17d         Bird‘s bedtime drink? (8)
NIGHTJAR – Not sure it would be a good idea for a bird to have an alcoholic drink, especially beer, at bedtime but each to their own.

18d         Marbled meat sandwiches recipe by Edward (8)
STREAKED – STEAK (meat) sandwiches R (recipe) and then ED is added at the end

20d        Bribe Lord Lieutenant leaving start of game (3,3)
BUY OFF – The abbreviation for Lord Lieutenant – LL – leaves a BULLY-OFF, a start in a game of hockey

21d         Two vessels capsized in Polish city (6)
KRAKOW – A reversal (capsized) of WOK and ARK (two vessels)

23d         Balls or bullshit (4)
ORBS – OR (from the clue) BS (bullshit)

24d         Nothing that is a malevolent spirit (5)
NIXIE – A malignant or spiteful water spirit – NIX (nothing) IE (id est, that is)

You don’t realise quite how many times you have to remove letters until you are crossing them out for wordplay explaining purposes!

Thanks once again to Prolixic, Mrs BD and BD too, without whom …..




  1. jane
    Posted May 21, 2017 at 4:20 pm | Permalink | Reply

    Thank you for the well illustrated review, CS. Makes a change to see a male representation of 18d!
    I thought that Prolixic had given us a few tricky pieces of wordplay to deal with (4d springs to mind) and was glad to have your confirmation of the correct modus operandi.

    Congratulations to Avril and thanks again to Prolixic for an excellent puzzle.
    PS I didn’t spot any appearances by Capt. Mainwaring!

  2. KiwiColin
    Posted May 21, 2017 at 7:10 pm | Permalink | Reply

    Congratulations Avril.
    It is hard to imagine the effort required to put together such a clever puzzle and avoid having to use impossibly obscure words. I thoroughly enjoyed the challenge. Well done Prolixic, thanks again and thanks Sue.

  3. Kath
    Posted May 21, 2017 at 10:59 pm | Permalink | Reply

    Oh dear – I’d forgotten about this one.
    I seem to remember that the actual crossword wasn’t too tricky but the question completely floored me – I put it somewhere ‘sensible’ to have a think about and then either lost it or forgot.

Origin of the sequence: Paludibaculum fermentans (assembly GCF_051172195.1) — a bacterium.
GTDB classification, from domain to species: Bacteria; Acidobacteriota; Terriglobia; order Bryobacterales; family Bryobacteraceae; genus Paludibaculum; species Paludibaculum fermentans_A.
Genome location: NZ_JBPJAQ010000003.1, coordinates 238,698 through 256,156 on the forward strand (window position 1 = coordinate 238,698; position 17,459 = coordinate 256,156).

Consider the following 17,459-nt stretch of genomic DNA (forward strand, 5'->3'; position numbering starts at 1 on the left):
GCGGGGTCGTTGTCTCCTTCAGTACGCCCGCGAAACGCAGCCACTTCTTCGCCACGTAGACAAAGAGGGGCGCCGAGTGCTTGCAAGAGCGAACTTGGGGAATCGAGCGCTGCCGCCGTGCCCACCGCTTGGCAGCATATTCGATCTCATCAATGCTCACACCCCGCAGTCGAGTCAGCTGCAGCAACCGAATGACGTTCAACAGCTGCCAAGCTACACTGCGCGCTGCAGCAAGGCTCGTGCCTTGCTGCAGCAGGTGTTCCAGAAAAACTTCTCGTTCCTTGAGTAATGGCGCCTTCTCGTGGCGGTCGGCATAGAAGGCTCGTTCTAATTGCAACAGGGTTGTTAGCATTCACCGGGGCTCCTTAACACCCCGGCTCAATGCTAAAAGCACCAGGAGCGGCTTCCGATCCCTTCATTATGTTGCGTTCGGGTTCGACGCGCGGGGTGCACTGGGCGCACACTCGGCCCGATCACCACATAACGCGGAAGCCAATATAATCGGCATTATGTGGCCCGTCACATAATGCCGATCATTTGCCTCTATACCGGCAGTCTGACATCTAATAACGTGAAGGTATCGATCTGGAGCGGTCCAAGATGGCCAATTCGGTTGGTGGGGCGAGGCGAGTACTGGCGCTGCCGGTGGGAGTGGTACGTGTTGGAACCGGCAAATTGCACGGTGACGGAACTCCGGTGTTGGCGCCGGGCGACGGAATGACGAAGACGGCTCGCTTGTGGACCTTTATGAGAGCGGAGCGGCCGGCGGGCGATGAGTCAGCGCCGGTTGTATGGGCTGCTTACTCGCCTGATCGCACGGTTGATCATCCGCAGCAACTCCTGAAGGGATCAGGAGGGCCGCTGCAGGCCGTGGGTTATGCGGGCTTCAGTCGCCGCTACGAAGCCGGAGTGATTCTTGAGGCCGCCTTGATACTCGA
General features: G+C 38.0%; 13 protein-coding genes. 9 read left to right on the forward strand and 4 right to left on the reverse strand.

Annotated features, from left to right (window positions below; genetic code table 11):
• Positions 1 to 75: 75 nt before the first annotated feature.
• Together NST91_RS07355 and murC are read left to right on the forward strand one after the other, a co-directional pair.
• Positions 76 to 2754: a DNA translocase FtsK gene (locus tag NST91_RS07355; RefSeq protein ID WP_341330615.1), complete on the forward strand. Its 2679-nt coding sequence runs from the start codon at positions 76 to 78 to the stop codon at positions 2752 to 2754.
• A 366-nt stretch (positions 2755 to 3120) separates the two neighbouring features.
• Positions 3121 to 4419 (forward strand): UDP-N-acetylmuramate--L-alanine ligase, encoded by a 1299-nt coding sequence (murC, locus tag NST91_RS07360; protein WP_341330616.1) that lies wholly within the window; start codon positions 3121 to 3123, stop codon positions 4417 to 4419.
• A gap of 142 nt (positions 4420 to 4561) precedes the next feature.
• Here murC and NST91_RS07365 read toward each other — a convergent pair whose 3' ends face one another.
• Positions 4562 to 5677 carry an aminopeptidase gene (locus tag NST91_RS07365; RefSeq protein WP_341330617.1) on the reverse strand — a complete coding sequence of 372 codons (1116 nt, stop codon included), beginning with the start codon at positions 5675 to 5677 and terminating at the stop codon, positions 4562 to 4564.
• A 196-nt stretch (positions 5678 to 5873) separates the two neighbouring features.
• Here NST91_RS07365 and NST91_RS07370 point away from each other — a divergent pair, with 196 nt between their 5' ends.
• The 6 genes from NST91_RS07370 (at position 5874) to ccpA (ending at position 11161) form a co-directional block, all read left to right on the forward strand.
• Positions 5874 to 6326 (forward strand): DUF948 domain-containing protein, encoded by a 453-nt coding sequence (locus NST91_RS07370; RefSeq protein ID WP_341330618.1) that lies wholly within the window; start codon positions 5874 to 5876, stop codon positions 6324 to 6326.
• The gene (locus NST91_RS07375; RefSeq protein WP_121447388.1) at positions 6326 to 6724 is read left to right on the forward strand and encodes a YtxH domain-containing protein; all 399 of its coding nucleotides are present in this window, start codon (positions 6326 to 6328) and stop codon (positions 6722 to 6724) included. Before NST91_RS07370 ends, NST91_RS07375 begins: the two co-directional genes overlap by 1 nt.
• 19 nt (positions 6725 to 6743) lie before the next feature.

Whatever – congratulations to Avril – are you someone we ‘know?’ I do hope so. Perhaps you could pop in and introduce yourself.
    With thanks to Prolixic for the very inventive crossword and question, as my Dad would have put it, “To sort out the men from the boys” and to CS for the untangling.

  4. Tonto McTavish
    Posted May 21, 2017 at 11:23 pm | Permalink | Reply

    Extremely confused, why would a disco provide a jukebox?

  5. Rahmat Ali
    Posted May 23, 2017 at 7:19 pm | Permalink | Reply

    Heartiest congratulations to Avril Lang for winning the Monthly Prize Puzzle – 060! Thanks once again to Prolixic for the superb puzzle! The directions were clear and there was nothing more to hear. One could easily spot the sentence. I really enjoyed till the last. Finally, I thank Crypticsue for the excellent review! The triple definition clues as in 3a and 27a were amazing!

  6. Posted May 23, 2017 at 7:46 pm | Permalink | Reply

    Rahmat has reminded me that I failed to comment on this before.

    I remember, though there was a humungous gap between starting and returning to it shortly before the deadline, that this was a fun one. It’s hard now to recall which clues I particularly enjoyed, but reading the review I do note a soft spot for 3a.

    Thanks to Prolixic for the puzzle, congratulations to Avril, and thanks to CS for the review. I had a question mark over the explanation of 9d, where I had thought of the right breakdown, just wasn’t convinced, so it’s nice to have that confirmed.

  7. Avril
    Posted May 27, 2017 at 5:36 pm | Permalink | Reply

    Thank you all for the congratulations. This was the first time I’d entered the monthly prize puzzle and it was a big and pleasant surprise to find I’d won. My favourite clue was 3a I think, but they all were very clever. Thank you to Prolixic for creating it and to Cryptic Sue for reviewing it.

    • crypticsue
      Posted May 27, 2017 at 5:39 pm | Permalink | Reply

      Welcome to the blog.